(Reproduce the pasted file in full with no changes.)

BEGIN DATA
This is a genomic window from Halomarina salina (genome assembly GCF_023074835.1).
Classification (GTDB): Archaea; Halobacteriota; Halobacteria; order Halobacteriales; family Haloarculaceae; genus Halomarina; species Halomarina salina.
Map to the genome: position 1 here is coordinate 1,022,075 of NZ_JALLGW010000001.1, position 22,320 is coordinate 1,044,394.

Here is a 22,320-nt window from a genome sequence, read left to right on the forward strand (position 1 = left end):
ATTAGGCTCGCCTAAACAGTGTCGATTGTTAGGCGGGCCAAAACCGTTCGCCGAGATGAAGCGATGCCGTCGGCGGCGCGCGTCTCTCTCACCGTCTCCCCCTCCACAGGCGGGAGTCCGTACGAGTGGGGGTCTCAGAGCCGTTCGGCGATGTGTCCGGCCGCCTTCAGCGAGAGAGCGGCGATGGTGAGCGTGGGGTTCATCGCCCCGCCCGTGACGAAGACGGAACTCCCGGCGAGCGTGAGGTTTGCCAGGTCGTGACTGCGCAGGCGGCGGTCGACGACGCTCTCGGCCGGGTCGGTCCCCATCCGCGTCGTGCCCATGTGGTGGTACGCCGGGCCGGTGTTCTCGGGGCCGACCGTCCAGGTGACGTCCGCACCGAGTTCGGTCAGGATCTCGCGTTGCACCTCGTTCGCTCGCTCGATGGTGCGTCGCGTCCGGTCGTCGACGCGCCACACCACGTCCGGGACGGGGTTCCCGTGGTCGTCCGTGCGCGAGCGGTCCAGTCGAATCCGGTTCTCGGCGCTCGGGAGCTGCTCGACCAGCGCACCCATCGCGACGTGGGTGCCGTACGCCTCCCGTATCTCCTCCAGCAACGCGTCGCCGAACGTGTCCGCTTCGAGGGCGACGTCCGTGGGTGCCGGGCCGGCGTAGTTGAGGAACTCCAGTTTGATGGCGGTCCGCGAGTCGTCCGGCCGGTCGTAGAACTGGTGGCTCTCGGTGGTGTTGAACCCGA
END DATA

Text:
This is a genomic window from Halomarina salina (genome assembly GCF_023074835.1).
Classification (GTDB): Archaea; Halobacteriota; Halobacteria; order Halobacteriales; family Haloarculaceae; genus Halomarina; species Halomarina salina.
Map to the genome: position 1 here is coordinate 1,022,075 of NZ_JALLGW010000001.1, position 22,320 is coordinate 1,044,394.

Here is a 22,320-nt window from a genome sequence, read left to right on the forward strand (position 1 = left end):
ATTAGGCTCGCCTAAACAGTGTCGATTGTTAGGCGGGCCAAAACCGTTCGCCGAGATGAAGCGATGCCGTCGGCGGCGCGCGTCTCTCTCACCGTCTCCCCCTCCACAGGCGGGAGTCCGTACGAGTGGGGGTCTCAGAGCCGTTCGGCGATGTGTCCGGCCGCCTTCAGCGAGAGAGCGGCGATGGTGAGCGTGGGGTTCATCGCCCCGCCCGTGACGAAGACGGAACTCCCGGCGAGCGTGAGGTTTGCCAGGTCGTGACTGCGCAGGCGGCGGTCGACGACGCTCTCGGCCGGGTCGGTCCCCATCCGCGTCGTGCCCATGTGGTGGTACGCCGGGCCGGTGTTCTCGGGGCCGACCGTCCAGGTGACGTCCGCACCGAGTTCGGTCAGGATCTCGCGTTGCACCTCGTTCGCTCGCTCGATGGTGCGTCGCGTCCGGTCGTCGACGCGCCACACCACGTCCGGGACGGGGTTCCCGTGGTCGTCCGTGCGCGAGCGGTCCAGTCGAATCCGGTTCTCGGCGCTCGGGAGCTGCTCGACCAGCGCACCCATCGCGACGTGGGTGCCGTACGCCTCCCGTATCTCCTCCAGCAACGCGTCGCCGAACGTGTCCGCTTCGAGGGCGACGTCCGTGGGTGCCGGGCCGGCGTAGTTGAGGAACTCCAGTTTGATGGCGGTCCGCGAGTCGTCCGGCCGGTCGTAGAACTGGTGGCTCTCGGTGGTGTTGAACCCGA